which then goes onto the network. The cameras are not on a subnet – they’re
running on the data network. The network here is well and truly up to spec.”

According to
Cary, the system streams video at 16 frames per second and records at 6 frames
per second, that’s plenty for a system like this one.

“We run the
system on a dedicated workstation linked to a dedicated Milestone server,” Cary
says. “We have a separate Milestone server and there’s disk attached storage
with 7TB of storage attached to the system. It’s a large amount of storage and
we try to hold incidents as long as we can.

there’s room for expansion – we’ll get about 45 cameras on the current server
and we can go to 64 cameras using this software before we go to enterprise – a
shift that’s achieved with a license upgrade.”

Cary says access
to the system is restricted to senior management at Scenic World and to
technical support people at Tunsuna.

“This remote
technical access is important with an IP based system – we try to install
firmware patches that upgrade camera functionality and other hardware

According to
Cary, another nice thing about Milestone is that the manufacturer is prepared
to make changes and to enhance the software if they see there’s a need for it.

“Milestone has
made changes for our customers before and from the point of view of an
integrator, this is very important. They will add facilities customers require.
The system is simple as possible. I have Milestone on 80 sites and we have
never had any trouble with it.”

Cary says Tunsuna
has been using the Milestone software for about 7 years and he says it works
well, with all the features you could want, including multiple remote access
and scalability.

“When you’re
installing cameras to Milestone you install the device, link it to the network
then get into the software, it goes out and finds the camera and you then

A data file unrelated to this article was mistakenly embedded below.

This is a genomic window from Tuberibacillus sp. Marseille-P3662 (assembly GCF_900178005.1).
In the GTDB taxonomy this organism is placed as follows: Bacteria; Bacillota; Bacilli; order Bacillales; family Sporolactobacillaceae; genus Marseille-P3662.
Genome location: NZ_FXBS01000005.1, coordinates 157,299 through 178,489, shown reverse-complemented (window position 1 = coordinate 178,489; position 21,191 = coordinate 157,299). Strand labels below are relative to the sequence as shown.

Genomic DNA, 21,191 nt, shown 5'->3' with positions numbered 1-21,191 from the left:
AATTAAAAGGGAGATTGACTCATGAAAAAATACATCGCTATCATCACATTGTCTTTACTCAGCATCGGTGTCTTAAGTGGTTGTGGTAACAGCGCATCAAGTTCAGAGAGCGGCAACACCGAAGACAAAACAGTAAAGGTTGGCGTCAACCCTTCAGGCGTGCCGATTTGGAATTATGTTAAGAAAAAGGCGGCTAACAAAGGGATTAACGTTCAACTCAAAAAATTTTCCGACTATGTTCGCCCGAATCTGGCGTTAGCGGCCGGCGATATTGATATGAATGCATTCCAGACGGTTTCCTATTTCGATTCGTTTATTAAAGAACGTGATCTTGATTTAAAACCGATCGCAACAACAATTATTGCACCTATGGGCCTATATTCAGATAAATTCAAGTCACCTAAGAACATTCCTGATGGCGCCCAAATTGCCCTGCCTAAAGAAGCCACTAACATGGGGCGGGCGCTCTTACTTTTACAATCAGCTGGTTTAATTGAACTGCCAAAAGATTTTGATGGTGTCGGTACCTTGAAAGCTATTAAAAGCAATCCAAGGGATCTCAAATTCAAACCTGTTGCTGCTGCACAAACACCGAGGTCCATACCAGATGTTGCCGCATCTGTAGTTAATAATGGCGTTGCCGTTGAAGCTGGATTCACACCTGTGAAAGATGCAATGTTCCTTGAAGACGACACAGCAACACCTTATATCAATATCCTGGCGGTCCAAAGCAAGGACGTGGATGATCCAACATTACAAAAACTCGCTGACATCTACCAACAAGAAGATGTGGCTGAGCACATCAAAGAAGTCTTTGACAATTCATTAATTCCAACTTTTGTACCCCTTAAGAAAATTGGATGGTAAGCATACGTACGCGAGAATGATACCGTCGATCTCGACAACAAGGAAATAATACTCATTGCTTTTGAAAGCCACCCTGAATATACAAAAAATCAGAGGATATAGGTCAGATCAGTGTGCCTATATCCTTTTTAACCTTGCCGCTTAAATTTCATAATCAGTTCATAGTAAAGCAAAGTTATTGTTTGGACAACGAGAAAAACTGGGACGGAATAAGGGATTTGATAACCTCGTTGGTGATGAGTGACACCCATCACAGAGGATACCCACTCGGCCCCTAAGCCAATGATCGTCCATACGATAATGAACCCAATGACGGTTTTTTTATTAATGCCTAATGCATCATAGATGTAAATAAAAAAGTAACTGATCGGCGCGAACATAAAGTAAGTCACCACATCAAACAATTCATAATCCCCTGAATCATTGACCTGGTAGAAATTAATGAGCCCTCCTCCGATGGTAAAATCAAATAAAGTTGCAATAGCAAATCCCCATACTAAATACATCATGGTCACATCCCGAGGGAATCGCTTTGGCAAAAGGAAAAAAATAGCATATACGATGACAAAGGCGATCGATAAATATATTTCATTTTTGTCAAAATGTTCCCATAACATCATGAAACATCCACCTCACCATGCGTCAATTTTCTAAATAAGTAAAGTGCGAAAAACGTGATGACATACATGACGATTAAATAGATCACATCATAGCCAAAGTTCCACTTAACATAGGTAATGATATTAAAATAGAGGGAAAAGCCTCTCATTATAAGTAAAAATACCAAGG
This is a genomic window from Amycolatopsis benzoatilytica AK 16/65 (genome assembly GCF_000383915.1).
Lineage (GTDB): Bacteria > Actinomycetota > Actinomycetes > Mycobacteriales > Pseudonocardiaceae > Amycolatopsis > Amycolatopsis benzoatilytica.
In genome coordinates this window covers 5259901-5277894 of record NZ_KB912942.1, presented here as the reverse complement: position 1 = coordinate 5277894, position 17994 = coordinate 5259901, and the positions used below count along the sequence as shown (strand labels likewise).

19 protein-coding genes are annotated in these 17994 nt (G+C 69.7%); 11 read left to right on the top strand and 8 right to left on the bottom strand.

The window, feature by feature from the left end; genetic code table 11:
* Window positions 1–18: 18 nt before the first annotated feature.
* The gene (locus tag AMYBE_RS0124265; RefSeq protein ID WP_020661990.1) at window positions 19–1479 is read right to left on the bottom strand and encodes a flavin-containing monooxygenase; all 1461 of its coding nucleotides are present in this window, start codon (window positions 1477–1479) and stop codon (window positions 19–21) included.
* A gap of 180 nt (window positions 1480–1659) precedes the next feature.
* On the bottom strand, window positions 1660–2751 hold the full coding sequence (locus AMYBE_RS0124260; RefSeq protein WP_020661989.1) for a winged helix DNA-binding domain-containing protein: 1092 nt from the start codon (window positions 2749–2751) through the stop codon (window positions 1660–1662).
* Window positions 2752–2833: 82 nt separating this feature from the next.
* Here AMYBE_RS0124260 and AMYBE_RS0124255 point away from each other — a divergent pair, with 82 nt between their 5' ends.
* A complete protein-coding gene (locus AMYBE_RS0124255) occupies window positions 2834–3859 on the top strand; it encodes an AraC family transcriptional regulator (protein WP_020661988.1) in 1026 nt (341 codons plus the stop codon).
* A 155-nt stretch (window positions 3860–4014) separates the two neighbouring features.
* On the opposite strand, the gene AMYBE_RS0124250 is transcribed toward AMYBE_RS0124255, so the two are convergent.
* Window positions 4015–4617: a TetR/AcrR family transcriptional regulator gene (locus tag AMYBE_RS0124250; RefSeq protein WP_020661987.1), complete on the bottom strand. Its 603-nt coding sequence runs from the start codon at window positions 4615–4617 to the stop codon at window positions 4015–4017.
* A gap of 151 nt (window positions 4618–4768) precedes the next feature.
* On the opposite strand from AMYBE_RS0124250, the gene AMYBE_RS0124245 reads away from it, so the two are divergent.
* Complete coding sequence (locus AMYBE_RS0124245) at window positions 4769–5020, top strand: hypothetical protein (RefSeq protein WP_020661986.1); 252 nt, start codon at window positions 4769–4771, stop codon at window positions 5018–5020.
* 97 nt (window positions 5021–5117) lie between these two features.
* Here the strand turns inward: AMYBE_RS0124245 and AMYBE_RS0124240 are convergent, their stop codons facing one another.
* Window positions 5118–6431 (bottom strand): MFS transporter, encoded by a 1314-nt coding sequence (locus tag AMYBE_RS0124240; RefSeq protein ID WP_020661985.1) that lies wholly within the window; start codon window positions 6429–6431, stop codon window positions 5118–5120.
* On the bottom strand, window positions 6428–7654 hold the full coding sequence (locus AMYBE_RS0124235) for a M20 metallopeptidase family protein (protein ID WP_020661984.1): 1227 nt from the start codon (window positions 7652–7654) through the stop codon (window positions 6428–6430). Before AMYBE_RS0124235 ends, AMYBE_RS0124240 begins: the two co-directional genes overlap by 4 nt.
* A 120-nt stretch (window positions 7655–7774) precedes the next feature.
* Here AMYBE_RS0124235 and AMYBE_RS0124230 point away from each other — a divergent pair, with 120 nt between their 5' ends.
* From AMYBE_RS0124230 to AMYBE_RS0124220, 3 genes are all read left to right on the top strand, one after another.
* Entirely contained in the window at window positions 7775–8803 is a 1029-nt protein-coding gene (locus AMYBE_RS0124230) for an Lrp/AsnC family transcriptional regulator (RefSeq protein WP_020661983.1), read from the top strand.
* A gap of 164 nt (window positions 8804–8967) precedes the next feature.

change the camera to the IP address you want it to be and name the camera

Because this is a
mature site IP video solution it gives an insight into the big improvements in
the technology in recent years and Cary says each enhancement offers a better
fit for challenging applications.

“Over the 4 or 5
years since we started putting IP cameras in up here things have changed
dramatically – zoom lenses have improved for a start – our first PTZ here had
25x zoom and the new one has a 36x zoom lens.

“Cameras are
definitely becoming more capable – with our Mobotix cameras we can now crop
images prior to storage in order to reduce the recording footprint while
ensuring we retain the image quality we need,” Cary explains.

“Also night
vision is getting much better. People look at IR cameras but I think passive
flood lighting connected to sensors should be used more often.”

A site like this
one – 16 hectares of rugged bush – begs the question when it comes to a
discussion about installation challenges. Cary
says there were some issues during the original installation.

“It got
complicated with OH&S issues in terms of installing the system during
construction of the new facilities,” Cary says. “All we could do was pull the
cabling and then wait for construction to finish before installing the cameras.

system is very easy to install but a site like this has challenges. All in all
we are very happy with the system – it has been very robust, given the number
of lightning strikes in the area.”

From an
operational challenges point of view, Hammon points out that there’s jitter on
the tower-mounted camera.

“When the cable
is running there’s vibration through this support tower that impacts on the
image,” he explains. “And there have been issues with wildlife here – we’re in
the bush and there’s a lot of wildlife. We’ve had rodents chewing on the coax
in the pits, and spiders invading the supposedly waterproof enclosures.

“But the only
challenge we have not been able to get around is putting a camera onto one of
our open trains – we would also like a waterproof, solid state monitor that’s
about 7 x 5 inches at an affordable price.”